Latin Name

  • Acaena novae-zelandiae

What’s the problem?

  • Pirri-pirri-bur is non-native species with scattered distribution across the UK with local concentrations in places like Lindisfarne, Northumberland.
  • The plant spreads by ball like hooked seeds which attach to animals fur and peoples clothing, potentially transporting seed over long distances.
  • Once established it can form dense colonies displacing native species.

Legal Implications?

  • Pirri-pirri-bur is not currently listed as a Schedule 9 species under the Wildlife and Countryside Act 1981.

Images supplied by GBNNSS

In Detail

  • The plant is native to South-East Australia and New Zealand. It was originally bought to the UK as an ornamental plant in the early 1900’s and potentially via seeds in imported contaminated wool.
  • Spread of the plant is through seed, dumping of garden material, and vegetatively via fragments of plant.
  • The seed ‘burs’ can be transported long distances attached to animal furs and clothing.
  • The plant prefers open dry ground but will grow in numerous habitats including sand dunes, heaths, cliffs and rough pastures where it forms dense mats of growth.


  • A mat forming, creeping perennial dwarf shrub which grows up to 11cm in height. Trailing stems can reach up to 1m. The leaves are bright green, growing 3-10 cm long. Leaves are deeply toothed with 5 to 6 leaflets on each side of the leaf, leaflets have a slightly wrinkled appearance.
  • Pale green stems up to 11cm hold the flowers head. The densely packed flower head is spherical in shape and light green/ white in colour. Individual flowers are petal less.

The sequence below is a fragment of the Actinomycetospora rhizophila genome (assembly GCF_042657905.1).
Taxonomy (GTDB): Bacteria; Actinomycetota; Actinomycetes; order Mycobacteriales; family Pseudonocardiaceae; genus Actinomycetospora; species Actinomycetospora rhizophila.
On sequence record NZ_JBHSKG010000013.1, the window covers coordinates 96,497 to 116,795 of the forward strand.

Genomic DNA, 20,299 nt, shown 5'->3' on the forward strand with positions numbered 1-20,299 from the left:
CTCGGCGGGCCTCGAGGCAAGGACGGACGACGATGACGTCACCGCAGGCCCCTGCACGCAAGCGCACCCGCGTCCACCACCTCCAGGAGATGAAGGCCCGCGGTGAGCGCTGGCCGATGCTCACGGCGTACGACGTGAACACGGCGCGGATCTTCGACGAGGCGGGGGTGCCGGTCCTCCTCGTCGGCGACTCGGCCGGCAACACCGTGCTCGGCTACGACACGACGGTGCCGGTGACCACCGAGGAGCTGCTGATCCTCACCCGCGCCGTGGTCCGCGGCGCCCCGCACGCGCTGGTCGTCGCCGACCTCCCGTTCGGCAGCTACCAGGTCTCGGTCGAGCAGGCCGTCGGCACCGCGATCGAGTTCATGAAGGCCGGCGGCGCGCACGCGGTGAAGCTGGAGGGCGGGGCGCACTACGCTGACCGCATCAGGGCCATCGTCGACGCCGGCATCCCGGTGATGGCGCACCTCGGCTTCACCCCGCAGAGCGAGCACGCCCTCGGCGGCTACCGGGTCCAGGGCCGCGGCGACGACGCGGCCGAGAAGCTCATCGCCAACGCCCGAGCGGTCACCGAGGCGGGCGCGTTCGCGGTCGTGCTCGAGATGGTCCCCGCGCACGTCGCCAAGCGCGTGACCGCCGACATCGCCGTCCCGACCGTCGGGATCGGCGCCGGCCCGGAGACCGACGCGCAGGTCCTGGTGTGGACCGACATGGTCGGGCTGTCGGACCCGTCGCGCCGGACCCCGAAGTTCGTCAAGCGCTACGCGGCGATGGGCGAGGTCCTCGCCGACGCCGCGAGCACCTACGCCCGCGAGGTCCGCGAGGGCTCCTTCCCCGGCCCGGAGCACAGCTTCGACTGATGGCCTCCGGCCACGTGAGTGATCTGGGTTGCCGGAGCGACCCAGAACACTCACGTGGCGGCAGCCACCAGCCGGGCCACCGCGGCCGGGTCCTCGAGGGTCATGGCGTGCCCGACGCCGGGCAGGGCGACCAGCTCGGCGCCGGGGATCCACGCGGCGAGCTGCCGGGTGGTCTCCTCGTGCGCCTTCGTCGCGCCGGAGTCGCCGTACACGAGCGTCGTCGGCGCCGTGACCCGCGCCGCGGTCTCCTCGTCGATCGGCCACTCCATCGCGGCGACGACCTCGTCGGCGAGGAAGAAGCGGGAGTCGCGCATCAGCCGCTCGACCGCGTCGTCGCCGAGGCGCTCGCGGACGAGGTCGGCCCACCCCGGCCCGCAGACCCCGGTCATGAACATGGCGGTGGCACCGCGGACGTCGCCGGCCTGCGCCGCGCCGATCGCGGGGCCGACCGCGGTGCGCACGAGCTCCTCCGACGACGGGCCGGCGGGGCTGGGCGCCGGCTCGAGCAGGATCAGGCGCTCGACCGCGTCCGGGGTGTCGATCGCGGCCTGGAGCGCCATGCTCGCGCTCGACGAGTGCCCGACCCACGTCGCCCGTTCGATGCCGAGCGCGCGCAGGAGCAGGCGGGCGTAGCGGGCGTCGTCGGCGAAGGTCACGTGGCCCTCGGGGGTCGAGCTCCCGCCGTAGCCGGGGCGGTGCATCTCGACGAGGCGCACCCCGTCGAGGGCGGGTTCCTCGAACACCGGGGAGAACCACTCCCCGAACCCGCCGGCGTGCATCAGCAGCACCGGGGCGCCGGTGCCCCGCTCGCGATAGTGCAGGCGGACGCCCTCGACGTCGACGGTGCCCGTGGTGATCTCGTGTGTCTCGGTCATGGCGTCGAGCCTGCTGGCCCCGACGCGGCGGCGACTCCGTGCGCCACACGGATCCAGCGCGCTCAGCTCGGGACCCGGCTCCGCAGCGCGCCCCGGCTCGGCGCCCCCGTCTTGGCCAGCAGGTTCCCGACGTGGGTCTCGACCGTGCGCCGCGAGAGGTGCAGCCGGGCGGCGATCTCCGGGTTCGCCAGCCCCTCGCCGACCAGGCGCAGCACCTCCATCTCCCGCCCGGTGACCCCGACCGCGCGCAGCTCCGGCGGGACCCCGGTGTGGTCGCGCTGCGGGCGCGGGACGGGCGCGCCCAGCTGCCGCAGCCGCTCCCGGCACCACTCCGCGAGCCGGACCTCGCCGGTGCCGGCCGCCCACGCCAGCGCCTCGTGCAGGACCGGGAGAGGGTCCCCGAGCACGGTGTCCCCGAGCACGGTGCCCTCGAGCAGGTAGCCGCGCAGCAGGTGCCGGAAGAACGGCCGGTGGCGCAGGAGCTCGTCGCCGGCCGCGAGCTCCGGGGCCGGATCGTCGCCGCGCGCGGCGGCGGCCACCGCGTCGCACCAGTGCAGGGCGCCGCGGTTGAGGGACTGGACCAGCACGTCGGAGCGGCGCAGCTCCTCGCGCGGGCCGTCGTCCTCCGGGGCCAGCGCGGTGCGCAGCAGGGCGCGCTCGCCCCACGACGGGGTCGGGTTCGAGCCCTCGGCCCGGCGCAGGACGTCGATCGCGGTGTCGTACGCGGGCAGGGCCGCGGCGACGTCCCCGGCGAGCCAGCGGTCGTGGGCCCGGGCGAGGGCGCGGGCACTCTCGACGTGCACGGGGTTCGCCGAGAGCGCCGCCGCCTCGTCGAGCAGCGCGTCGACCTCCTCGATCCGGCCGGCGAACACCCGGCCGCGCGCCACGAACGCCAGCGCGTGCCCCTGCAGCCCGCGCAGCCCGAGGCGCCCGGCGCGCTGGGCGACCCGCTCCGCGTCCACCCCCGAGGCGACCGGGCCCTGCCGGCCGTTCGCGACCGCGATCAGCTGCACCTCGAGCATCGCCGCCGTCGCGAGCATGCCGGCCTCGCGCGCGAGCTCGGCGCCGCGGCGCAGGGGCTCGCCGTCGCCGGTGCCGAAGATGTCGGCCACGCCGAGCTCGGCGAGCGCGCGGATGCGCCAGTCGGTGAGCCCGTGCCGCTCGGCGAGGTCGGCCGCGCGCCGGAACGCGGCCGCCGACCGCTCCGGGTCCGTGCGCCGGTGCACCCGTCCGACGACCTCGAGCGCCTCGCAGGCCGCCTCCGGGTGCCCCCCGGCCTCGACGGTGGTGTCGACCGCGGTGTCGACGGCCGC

• Once developed the seed heads, which contain many individual seeds, maintains its spherical shape. Seeds have reddish spines which are barbed at the tips.
  • Seed heads remain visible over winter and can be used to identify the plant.

Control Methods


  • The plants can be hand pulled, mechanically excavated and removed, although care should be taken to remove all of the plant material as broken stolen has the potential to propagate new colonies.
  • Care should be taken to inspect clothing and animals to prevent the spread of the burs from areas where the plant is known to be present


  • Herbicide application can be effective at controlling populations however in environmentally sensitive areas this may not be the preferred option.  
  • Applications of herbicide are best made after the plant before it has flowered.

When treating large areas, a suitable grass and forb mix should be sown to prevent bare ground and colonisation of other unwanted species.

If you have concerns over Pirri-pirri-bur species on your land, if you are unsure of your legal responsibilities, or, if you would like a quotation for control, please contact one of our specialist surveyors. Treatment costs start at £380.00 + VAT.